Graphics and Performance in Silverlight for Windows Embedded (Compact 7)


On desktop computers, graphics performance is of less concern than on compact devices. Desktop computers typically have virtually unlimited graphics processing power and so, for these UIs, testing and tuning graphics performance is less of an issue. In contrast, Microsoft Silverlight for Windows Embedded runs on devices that can use different microprocessor types, that have custom hardware components, and that have memory size constraints.

The information and guidance given in this section will help you match your product hardware platform with your desired customer experience, and will help you to maximize the performance of the user interface (UI) for your product. Maximizing performance involves a trade-off between the complexity of your application UI and, to a certain extent, the capability and cost of your chosen hardware platform (device).

You can use the information in this section to understand the graphics processing model, hardware acceleration, hardware requirements for different levels of expected performance, and how to improve the performance of you Microsoft Silverlight for Windows Embedded application depending on your hardware and resources. Performance tuning and hardware acceleration work normally occurs late in a UI project, but some design considerations that can affect UI performance are known at initial stages of the project.

Performance in Silverlight for Windows Embedded applications is render-bound; the more pixels that must be calculated and drawn on the screen, the greater the impact on performance. Silverlight for Windows Embedded includes the following default performance features:

  • XAML files are compiled into Binary XAML (BAML) for faster load times.
  • Portable Network Graphics (PNG) files are encoded in a less-compressed format so that they can be read into memory faster.
  • When hardware acceleration is enabled, bitmap caching is on by default.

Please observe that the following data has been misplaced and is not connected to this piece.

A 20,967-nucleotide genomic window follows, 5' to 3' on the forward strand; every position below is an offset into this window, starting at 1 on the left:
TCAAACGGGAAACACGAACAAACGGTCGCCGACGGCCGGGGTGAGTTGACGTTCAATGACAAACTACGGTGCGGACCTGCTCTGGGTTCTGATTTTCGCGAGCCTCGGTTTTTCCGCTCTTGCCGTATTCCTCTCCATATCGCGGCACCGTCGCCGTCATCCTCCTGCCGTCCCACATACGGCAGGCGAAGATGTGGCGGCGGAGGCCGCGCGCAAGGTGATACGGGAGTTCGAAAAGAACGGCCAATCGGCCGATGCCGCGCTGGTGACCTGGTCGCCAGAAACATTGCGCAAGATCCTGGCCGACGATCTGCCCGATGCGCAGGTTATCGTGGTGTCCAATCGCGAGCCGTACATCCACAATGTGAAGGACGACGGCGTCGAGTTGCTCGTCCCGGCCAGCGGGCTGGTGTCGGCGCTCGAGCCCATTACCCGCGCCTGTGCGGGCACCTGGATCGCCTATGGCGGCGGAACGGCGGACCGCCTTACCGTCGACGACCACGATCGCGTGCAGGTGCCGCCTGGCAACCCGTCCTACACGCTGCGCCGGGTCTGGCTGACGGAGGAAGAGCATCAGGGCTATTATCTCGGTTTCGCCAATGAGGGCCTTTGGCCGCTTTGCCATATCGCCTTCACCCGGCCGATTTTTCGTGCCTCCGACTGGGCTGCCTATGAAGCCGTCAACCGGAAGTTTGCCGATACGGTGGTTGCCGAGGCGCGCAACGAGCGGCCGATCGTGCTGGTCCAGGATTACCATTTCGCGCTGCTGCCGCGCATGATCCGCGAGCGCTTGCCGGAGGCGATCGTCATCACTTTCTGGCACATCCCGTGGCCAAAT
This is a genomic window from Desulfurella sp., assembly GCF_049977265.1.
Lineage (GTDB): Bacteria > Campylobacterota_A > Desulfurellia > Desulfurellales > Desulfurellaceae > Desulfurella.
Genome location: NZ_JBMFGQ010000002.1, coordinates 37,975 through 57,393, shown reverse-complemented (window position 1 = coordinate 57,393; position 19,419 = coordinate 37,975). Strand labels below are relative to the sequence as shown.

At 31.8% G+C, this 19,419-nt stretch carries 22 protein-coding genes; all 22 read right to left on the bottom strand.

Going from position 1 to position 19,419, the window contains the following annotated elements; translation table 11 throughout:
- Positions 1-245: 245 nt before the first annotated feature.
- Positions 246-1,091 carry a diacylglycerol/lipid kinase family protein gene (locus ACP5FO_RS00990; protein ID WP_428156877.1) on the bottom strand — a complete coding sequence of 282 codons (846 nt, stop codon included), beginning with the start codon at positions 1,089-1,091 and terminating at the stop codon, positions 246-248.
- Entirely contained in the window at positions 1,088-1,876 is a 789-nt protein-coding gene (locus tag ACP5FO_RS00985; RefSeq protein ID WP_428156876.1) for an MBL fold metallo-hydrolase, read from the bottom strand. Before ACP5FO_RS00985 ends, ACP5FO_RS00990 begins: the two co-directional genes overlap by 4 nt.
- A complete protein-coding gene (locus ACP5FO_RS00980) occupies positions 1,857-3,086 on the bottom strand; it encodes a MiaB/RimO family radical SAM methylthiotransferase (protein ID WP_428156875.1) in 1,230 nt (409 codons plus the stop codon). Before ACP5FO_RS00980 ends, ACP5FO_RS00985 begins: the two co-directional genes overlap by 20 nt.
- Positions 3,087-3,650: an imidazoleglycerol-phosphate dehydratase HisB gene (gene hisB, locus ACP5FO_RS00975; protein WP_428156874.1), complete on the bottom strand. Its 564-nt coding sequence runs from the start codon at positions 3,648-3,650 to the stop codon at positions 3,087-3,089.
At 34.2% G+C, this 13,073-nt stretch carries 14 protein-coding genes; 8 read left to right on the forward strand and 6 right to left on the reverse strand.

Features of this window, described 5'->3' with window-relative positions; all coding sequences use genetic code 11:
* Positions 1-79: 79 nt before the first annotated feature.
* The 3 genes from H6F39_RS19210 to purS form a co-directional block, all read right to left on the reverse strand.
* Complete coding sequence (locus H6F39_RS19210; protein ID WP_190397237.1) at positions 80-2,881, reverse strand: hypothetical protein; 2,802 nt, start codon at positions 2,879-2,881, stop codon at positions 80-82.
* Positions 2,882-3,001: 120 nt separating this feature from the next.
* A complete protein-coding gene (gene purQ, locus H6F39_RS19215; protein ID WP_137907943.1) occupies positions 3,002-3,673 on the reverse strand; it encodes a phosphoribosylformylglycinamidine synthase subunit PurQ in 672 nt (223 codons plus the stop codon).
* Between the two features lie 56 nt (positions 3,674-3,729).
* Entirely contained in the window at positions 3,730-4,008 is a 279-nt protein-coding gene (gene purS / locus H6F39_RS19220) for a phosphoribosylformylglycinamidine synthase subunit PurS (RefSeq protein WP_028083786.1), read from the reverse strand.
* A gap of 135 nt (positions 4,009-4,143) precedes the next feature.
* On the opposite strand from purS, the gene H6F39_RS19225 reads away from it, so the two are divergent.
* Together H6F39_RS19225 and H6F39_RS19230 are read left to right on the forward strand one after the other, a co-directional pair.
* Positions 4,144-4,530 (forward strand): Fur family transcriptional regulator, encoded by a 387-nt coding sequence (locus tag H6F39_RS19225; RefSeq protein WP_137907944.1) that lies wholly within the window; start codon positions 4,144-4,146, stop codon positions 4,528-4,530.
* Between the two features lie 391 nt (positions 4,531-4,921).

As a developer or designer, you can improve performance and accelerate the rendering process, whether by upgrading hardware, designing an efficient UI, or tailoring the graphics rendering code to better fit your hardware.

Low-cost platforms, such as ARM9 or similar, typically have inadequate processor speed and lack GPUs. Using Silverlight for Windows Embedded on such devices can result in insufficient performance.

Graphics and Rendering Process in Silverlight for Windows Embedded

Describes the phases of the rendering process in a Silverlight for Windows Embedded application, the threading model, and illustrates the process using a simple example UI.

Hardware Acceleration in Silverlight for Windows Embedded

Describes how hardware acceleration works in Silverlight for Windows Embedded, and describes the two rendering architectures that are supported: DirectDraw, and OpenGL. Links to a topic that describes how to customize the rendering plug-ins.

Test Graphics Performance of Silverlight for Windows Embedded

Describes how to obtain performance data for your Silverlight for Windows Embedded application, either manually or by using the Compact Test Kit (CTK) and other performance tools.

Optimize Hardware, BSP, or Drivers, for Graphics Performance
Optimize OS Components for Graphics Performance
Optimize UI Elements and XAML Files for Graphics Performance
Optimize Images for Graphics Performance